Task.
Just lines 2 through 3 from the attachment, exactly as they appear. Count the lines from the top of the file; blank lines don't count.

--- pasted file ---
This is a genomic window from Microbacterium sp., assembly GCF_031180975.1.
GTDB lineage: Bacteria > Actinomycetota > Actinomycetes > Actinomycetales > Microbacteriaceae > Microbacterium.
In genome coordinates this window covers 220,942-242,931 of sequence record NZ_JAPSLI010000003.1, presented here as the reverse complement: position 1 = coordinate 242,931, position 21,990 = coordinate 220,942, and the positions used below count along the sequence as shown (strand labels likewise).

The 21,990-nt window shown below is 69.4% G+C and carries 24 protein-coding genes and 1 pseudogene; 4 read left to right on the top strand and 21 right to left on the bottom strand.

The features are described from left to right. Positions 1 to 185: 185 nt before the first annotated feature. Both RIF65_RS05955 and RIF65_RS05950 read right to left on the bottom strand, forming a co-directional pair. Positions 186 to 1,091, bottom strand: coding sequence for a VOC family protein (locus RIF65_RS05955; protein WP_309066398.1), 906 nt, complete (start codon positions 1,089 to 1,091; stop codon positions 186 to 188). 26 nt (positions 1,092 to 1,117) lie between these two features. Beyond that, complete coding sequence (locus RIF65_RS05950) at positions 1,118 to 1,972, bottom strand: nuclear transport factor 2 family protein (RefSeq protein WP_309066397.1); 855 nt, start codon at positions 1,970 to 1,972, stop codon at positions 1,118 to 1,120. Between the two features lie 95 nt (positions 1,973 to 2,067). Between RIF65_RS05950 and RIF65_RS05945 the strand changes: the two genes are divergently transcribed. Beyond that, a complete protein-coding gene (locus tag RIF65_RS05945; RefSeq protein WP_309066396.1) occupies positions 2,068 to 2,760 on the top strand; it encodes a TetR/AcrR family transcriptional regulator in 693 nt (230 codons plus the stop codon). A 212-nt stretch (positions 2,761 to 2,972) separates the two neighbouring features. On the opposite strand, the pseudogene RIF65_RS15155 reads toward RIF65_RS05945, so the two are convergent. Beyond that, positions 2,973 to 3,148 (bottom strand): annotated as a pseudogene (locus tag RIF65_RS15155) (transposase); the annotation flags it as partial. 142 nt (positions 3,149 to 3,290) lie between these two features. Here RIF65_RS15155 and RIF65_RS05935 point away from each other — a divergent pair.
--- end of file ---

GTDB lineage: Bacteria > Actinomycetota > Actinomycetes > Actinomycetales > Microbacteriaceae > Microbacterium.
In genome coordinates this window covers 220,942-242,931 of sequence record NZ_JAPSLI010000003.1, presented here as the reverse complement: position 1 = coordinate 242,931, position 21,990 = coordinate 220,942, and the positions used below count along the sequence as shown (strand labels likewise).